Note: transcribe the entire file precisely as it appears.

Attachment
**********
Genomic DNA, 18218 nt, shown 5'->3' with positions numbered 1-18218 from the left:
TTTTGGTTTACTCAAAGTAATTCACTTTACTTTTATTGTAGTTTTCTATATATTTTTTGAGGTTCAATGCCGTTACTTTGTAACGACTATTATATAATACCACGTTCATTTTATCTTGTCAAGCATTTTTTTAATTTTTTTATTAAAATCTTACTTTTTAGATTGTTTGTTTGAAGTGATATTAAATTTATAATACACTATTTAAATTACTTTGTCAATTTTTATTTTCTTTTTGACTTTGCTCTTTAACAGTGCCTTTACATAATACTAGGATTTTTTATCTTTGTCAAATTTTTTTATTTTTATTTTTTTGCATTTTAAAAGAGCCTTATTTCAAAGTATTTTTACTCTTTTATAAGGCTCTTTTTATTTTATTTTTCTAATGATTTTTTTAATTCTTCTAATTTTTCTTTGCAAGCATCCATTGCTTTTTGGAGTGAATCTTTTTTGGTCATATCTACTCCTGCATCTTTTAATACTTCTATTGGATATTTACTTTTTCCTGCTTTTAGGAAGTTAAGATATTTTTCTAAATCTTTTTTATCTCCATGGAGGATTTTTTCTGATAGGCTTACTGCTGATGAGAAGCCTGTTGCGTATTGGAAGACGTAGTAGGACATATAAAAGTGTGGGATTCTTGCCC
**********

Genomic DNA, 18218 nt, shown 5'->3' with positions numbered 1-18218 from the left:
TTTTGGTTTACTCAAAGTAATTCACTTTACTTTTATTGTAGTTTTCTATATATTTTTTGAGGTTCAATGCCGTTACTTTGTAACGACTATTATATAATACCACGTTCATTTTATCTTGTCAAGCATTTTTTTAATTTTTTTATTAAAATCTTACTTTTTAGATTGTTTGTTTGAAGTGATATTAAATTTATAATACACTATTTAAATTACTTTGTCAATTTTTATTTTCTTTTTGACTTTGCTCTTTAACAGTGCCTTTACATAATACTAGGATTTTTTATCTTTGTCAAATTTTTTTATTTTTATTTTTTTGCATTTTAAAAGAGCCTTATTTCAAAGTATTTTTACTCTTTTATAAGGCTCTTTTTATTTTATTTTTCTAATGATTTTTTTAATTCTTCTAATTTTTCTTTGCAAGCATCCATTGCTTTTTGGAGTGAATCTTTTTTGGTCATATCTACTCCTGCATCTTTTAATACTTCTATTGGATATTTACTTTTTCCTGCTTTTAGGAAGTTAAGATATTTTTCTAAATCTTTTTTATCTCCATGGAGGATTTTTTCTGATAGGCTTACTGCTGATGAGAAGCCTGTTGCGTATTGGAAGACGTAGTAGGACATATAAAAGTGTGGGATTCTTGCCC